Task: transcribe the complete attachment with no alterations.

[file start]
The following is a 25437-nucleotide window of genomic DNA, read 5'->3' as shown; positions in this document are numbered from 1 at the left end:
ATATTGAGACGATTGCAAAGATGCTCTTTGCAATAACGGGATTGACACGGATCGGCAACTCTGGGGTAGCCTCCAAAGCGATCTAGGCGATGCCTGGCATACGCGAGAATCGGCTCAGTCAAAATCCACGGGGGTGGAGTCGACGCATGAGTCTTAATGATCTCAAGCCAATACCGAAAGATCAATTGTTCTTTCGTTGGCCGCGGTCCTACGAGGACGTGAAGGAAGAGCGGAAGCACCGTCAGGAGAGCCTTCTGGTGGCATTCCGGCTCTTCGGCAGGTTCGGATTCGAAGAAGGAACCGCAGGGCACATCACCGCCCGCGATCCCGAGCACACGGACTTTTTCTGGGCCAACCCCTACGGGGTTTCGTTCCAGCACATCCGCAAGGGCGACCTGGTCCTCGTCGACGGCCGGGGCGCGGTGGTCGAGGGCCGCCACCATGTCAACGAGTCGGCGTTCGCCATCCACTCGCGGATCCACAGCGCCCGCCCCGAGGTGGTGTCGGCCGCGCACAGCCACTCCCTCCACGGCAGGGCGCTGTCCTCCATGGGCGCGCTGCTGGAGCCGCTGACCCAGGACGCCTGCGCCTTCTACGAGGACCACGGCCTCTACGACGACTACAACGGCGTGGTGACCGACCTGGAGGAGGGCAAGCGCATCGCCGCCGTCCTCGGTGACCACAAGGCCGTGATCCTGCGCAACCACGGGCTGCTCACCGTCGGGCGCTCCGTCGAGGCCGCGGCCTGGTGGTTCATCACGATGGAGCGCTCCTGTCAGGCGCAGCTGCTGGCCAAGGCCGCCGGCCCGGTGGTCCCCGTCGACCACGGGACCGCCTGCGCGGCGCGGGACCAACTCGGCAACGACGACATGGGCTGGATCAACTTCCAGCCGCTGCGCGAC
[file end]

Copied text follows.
The following is a 25437-nucleotide window of genomic DNA, read 5'->3' as shown; positions in this document are numbered from 1 at the left end:
ATATTGAGACGATTGCAAAGATGCTCTTTGCAATAACGGGATTGACACGGATCGGCAACTCTGGGGTAGCCTCCAAAGCGATCTAGGCGATGCCTGGCATACGCGAGAATCGGCTCAGTCAAAATCCACGGGGGTGGAGTCGACGCATGAGTCTTAATGATCTCAAGCCAATACCGAAAGATCAATTGTTCTTTCGTTGGCCGCGGTCCTACGAGGACGTGAAGGAAGAGCGGAAGCACCGTCAGGAGAGCCTTCTGGTGGCATTCCGGCTCTTCGGCAGGTTCGGATTCGAAGAAGGAACCGCAGGGCACATCACCGCCCGCGATCCCGAGCACACGGACTTTTTCTGGGCCAACCCCTACGGGGTTTCGTTCCAGCACATCCGCAAGGGCGACCTGGTCCTCGTCGACGGCCGGGGCGCGGTGGTCGAGGGCCGCCACCATGTCAACGAGTCGGCGTTCGCCATCCACTCGCGGATCCACAGCGCCCGCCCCGAGGTGGTGTCGGCCGCGCACAGCCACTCCCTCCACGGCAGGGCGCTGTCCTCCATGGGCGCGCTGCTGGAGCCGCTGACCCAGGACGCCTGCGCCTTCTACGAGGACCACGGCCTCTACGACGACTACAACGGCGTGGTGACCGACCTGGAGGAGGGCAAGCGCATCGCCGCCGTCCTCGGTGACCACAAGGCCGTGATCCTGCGCAACCACGGGCTGCTCACCGTCGGGCGCTCCGTCGAGGCCGCGGCCTGGTGGTTCATCACGATGGAGCGCTCCTGTCAGGCGCAGCTGCTGGCCAAGGCCGCCGGCCCGGTGGTCCCCGTCGACCACGGGACCGCCTGCGCGGCGCGGGACCAACTCGGCAACGACGACATGGGCTGGATCAACTTCCAGCCGCTGCGCGAC